Essay - Madame Bovary: Emma, Woman or Child? Flaubert's Famous Heroine Emma...

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Madame Bovary: Emma, Woman or Child?

Flaubert's famous heroine Emma ***** is one of the most original characters in French literature. Her story is a tragic one. She lives in a quiet, provincial town in France, and she eventually marries a village doctor, Charles Bovary. ***** marries him willingly enough, but simply because she ardently wants to get married. However, she soon d*****covers that she does not fit in that world, and her discontent begins to grow. She then has two adulterous affairs, with Rodolphe ***** Leon, both of which disappoint her terribly. In the course of ***** love affairs, she overspends her husband's money, making so many debts that she can not repay them. She eventually commits suicide by taking an overdose of arsenic. *****'s ***** ***** the whole ***** her surrounding reality is what actually makes of ***** a special character. When Emma firs appears on the stage, she is a young woman who is about to marry Charles Bovary, so the reader ***** not get much information about her younger years. However, Flaubert tells us ***** she had been at a convent ********** a child, and that the place, instead of sobering her, increased ***** natural disposition towards passion and melancholy. The thing ***** is most easily noticeable in Emma's character is that she permanently tries to ***** reality into her own idealized view ***** the world. ***** attitude in front of life resembles to a great extent ***** of Don Quixote, she *****o seems to have learned everything ***** knows about ***** from books. The main difference is however, that ***** Quixote's bonhomie is re*****d ***** Emma's depressive moods and spleens. Emma certainly acts immaturely ***** impulsively, without ever ***** the d*****tinction between what good and bad, just like a *****. Even when she ***** ***** own child, her recklessness continues ***** the s*****me. Judged from a psychological point of view, Emma is a ***** who plays at ***** ***** is unable to accept reality for wh***** it is. However, ***** should be noted ***** ********** construction ***** her feminine, fantasy ***** is also a method of escaping from the patriarchal world in which she lives in.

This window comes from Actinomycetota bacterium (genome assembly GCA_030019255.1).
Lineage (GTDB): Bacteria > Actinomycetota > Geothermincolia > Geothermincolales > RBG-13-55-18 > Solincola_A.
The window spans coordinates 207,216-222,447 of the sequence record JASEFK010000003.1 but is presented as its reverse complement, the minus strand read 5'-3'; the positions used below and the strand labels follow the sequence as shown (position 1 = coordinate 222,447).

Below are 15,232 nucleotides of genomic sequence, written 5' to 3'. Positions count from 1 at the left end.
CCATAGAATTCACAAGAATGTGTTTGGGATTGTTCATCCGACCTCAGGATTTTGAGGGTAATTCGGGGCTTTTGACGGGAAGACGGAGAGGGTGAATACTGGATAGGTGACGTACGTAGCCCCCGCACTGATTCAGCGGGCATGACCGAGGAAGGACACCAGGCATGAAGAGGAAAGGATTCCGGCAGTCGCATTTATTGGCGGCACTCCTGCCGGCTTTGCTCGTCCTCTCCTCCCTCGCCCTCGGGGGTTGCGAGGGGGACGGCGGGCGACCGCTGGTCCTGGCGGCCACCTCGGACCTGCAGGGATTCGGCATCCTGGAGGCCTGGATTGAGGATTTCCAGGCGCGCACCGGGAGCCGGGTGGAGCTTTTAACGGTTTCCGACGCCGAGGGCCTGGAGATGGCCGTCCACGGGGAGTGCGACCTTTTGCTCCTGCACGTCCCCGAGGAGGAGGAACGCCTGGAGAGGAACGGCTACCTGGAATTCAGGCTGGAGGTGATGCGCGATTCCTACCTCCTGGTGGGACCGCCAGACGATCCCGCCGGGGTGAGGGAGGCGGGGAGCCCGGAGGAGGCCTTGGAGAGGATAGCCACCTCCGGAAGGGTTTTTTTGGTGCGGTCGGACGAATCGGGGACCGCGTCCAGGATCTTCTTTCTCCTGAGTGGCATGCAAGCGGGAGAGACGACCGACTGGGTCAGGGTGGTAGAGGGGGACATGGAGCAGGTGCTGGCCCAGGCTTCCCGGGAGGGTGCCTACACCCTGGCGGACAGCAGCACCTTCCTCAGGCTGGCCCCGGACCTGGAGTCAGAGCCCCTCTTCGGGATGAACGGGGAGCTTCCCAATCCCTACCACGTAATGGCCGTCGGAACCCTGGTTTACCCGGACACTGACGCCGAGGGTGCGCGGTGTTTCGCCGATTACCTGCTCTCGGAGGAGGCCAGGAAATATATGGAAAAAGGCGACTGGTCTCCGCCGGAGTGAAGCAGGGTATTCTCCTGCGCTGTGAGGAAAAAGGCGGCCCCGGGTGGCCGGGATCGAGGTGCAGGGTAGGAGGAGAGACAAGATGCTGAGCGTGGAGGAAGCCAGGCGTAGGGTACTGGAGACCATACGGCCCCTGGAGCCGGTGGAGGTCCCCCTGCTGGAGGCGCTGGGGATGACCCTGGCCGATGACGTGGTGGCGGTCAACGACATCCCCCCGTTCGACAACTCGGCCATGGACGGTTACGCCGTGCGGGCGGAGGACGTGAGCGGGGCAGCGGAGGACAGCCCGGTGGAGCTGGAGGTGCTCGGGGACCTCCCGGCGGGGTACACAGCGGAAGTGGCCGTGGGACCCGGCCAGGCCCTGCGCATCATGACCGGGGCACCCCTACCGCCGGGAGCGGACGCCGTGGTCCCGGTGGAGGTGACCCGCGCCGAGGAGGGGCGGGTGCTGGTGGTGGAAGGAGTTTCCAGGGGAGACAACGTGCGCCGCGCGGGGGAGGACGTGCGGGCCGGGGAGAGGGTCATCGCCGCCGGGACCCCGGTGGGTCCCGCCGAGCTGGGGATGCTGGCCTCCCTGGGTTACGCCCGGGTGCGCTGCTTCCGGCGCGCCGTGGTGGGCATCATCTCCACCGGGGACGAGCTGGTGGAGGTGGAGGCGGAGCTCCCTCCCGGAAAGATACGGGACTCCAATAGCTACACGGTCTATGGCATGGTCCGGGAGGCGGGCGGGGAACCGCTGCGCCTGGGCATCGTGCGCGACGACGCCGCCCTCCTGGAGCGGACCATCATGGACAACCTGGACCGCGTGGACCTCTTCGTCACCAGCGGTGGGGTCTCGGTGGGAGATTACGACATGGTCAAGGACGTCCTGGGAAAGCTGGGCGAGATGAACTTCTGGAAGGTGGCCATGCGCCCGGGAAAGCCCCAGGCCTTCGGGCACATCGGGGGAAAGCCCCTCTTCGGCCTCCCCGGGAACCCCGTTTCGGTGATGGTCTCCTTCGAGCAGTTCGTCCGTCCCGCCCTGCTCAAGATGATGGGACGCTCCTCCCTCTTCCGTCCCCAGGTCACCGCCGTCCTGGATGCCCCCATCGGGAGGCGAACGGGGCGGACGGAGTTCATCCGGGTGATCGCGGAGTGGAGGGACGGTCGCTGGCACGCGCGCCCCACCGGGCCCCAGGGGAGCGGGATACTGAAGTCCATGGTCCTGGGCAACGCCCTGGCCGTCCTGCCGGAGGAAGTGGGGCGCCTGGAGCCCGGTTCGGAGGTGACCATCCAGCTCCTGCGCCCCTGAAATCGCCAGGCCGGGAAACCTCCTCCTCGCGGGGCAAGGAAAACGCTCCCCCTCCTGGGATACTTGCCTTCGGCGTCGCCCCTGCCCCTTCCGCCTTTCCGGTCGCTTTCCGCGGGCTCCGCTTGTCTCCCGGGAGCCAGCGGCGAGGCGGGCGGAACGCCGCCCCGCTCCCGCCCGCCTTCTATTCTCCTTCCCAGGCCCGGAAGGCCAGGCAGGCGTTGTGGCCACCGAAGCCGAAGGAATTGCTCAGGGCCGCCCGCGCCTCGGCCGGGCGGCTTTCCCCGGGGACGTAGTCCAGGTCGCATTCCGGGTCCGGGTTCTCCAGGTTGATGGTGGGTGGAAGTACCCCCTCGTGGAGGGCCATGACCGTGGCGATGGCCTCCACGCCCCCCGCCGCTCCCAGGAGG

***** actions all through the novel only betoken one thing: she is completely self-centered and narcissistic, and lives in a world of her own. She is irresponsible ***** ***** no dist*****ction between good and bad. She gives vent to all her impulses, finding inspiration in the romantic and adventurous ***** ***** reads, like Paul and Virginia, for example. Emma is, to a certain extent immoral ***** makes no scruples ***** betray ***** husband with her two lovers. Moreover, she gives in to spend*****g all her money recklessly, until she finds it impossible to give ***** back. She might seem materialistic ***** a certain point, but in fact ***** love for luxury is rooted in her narcissism. ***** Bovary desires to have a "background" of luxury. ***** is a beautiful woman, almost strikingly beautiful, and what she needs to fulfill


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